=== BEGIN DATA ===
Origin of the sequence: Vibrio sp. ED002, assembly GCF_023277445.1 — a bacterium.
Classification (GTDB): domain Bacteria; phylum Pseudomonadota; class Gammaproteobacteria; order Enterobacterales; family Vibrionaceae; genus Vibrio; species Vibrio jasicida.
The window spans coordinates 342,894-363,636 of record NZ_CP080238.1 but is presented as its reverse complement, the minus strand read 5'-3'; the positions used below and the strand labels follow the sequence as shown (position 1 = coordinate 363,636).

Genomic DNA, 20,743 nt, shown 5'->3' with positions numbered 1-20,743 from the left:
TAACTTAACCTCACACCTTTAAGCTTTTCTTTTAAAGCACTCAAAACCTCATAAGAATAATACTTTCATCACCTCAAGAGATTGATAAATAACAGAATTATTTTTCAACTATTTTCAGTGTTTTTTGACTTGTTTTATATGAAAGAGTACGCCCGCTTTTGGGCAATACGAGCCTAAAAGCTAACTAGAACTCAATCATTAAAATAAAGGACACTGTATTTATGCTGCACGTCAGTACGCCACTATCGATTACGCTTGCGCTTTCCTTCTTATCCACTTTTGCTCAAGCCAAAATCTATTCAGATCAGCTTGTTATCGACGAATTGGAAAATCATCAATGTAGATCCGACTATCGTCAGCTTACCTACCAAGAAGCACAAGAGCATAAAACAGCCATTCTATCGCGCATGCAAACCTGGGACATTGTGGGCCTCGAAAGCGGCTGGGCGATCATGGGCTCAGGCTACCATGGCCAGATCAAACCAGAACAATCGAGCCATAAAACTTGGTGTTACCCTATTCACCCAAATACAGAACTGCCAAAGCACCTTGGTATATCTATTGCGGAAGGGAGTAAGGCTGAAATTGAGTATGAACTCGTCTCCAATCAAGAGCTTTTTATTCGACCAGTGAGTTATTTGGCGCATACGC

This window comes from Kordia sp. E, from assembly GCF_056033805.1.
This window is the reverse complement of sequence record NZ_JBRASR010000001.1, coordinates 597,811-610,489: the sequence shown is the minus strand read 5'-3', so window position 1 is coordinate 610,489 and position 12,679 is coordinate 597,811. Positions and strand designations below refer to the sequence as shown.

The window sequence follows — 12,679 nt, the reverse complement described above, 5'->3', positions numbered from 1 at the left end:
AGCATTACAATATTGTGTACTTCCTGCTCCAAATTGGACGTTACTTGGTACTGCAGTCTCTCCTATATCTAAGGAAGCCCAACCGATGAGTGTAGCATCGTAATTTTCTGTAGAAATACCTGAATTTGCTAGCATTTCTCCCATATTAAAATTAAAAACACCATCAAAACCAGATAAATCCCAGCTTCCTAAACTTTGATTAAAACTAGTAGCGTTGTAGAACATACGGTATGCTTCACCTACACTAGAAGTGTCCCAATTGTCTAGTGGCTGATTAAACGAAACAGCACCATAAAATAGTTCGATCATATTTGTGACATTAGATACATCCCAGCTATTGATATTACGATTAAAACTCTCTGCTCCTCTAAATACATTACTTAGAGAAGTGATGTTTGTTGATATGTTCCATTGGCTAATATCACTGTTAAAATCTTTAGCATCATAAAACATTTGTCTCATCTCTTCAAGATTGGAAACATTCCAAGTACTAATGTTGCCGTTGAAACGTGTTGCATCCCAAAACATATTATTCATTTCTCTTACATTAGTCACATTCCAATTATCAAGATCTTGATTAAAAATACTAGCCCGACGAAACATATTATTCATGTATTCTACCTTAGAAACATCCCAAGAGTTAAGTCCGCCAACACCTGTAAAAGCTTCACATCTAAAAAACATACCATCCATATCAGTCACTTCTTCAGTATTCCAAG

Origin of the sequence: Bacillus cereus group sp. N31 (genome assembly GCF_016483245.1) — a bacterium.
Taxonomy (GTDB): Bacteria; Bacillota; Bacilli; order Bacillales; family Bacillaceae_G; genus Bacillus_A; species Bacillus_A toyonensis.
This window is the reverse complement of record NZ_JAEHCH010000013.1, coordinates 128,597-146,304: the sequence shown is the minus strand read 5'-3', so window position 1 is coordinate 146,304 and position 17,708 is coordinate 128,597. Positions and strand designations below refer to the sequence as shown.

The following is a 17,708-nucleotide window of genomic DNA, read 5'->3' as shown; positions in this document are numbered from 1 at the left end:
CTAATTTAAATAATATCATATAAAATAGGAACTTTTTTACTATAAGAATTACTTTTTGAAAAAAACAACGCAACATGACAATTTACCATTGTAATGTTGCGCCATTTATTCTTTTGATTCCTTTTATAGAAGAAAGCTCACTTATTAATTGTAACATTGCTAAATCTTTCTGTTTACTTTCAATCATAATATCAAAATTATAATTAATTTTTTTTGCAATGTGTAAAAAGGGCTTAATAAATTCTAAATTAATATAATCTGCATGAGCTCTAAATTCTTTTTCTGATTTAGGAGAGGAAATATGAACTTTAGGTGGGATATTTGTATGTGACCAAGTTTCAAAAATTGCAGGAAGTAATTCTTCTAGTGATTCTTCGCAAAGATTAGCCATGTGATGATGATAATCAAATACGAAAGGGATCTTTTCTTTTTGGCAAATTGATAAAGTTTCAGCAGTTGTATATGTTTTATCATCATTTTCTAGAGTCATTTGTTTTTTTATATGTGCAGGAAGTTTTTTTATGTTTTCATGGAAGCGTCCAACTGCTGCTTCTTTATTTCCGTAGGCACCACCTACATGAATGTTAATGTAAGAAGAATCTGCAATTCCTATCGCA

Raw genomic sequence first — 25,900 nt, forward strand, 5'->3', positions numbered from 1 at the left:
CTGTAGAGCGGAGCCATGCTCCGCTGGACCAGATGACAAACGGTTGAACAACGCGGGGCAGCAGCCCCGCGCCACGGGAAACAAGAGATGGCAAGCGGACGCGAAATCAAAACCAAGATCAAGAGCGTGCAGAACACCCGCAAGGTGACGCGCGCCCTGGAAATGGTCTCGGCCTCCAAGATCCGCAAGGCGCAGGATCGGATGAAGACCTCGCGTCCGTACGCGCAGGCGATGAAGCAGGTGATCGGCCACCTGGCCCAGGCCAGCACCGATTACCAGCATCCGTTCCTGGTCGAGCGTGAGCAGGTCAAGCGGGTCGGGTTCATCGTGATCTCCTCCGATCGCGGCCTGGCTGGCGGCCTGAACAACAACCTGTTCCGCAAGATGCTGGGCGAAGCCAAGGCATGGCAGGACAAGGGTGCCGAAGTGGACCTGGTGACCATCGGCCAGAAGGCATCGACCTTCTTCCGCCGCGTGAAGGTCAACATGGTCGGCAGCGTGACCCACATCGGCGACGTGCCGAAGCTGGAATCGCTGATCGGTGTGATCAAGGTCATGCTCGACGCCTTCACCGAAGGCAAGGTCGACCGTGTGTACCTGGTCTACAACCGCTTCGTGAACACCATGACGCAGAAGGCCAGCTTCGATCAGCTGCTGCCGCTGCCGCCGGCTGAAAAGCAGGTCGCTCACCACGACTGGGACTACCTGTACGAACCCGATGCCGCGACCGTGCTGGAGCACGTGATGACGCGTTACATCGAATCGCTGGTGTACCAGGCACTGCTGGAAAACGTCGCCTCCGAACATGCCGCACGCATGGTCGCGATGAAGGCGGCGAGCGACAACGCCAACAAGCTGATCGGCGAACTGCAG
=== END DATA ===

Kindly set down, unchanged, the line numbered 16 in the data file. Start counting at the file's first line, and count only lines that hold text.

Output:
CTGTAGAGCGGAGCCATGCTCCGCTGGACCAGATGACAAACGGTTGAACAACGCGGGGCAGCAGCCCCGCGCCACGGGAAACAAGAGATGGCAAGCGGACGCGAAATCAAAACCAAGATCAAGAGCGTGCAGAACACCCGCAAGGTGACGCGCGCCCTGGAAATGGTCTCGGCCTCCAAGATCCGCAAGGCGCAGGATCGGATGAAGACCTCGCGTCCGTACGCGCAGGCGATGAAGCAGGTGATCGGCCACCTGGCCCAGGCCAGCACCGATTACCAGCATCCGTTCCTGGTCGAGCGTGAGCAGGTCAAGCGGGTCGGGTTCATCGTGATCTCCTCCGATCGCGGCCTGGCTGGCGGCCTGAACAACAACCTGTTCCGCAAGATGCTGGGCGAAGCCAAGGCATGGCAGGACAAGGGTGCCGAAGTGGACCTGGTGACCATCGGCCAGAAGGCATCGACCTTCTTCCGCCGCGTGAAGGTCAACATGGTCGGCAGCGTGACCCACATCGGCGACGTGCCGAAGCTGGAATCGCTGATCGGTGTGATCAAGGTCATGCTCGACGCCTTCACCGAAGGCAAGGTCGACCGTGTGTACCTGGTCTACAACCGCTTCGTGAACACCATGACGCAGAAGGCCAGCTTCGATCAGCTGCTGCCGCTGCCGCCGGCTGAAAAGCAGGTCGCTCACCACGACTGGGACTACCTGTACGAACCCGATGCCGCGACCGTGCTGGAGCACGTGATGACGCGTTACATCGAATCGCTGGTGTACCAGGCACTGCTGGAAAACGTCGCCTCCGAACATGCCGCACGCATGGTCGCGATGAAGGCGGCGAGCGACAACGCCAACAAGCTGATCGGCGAACTGCAG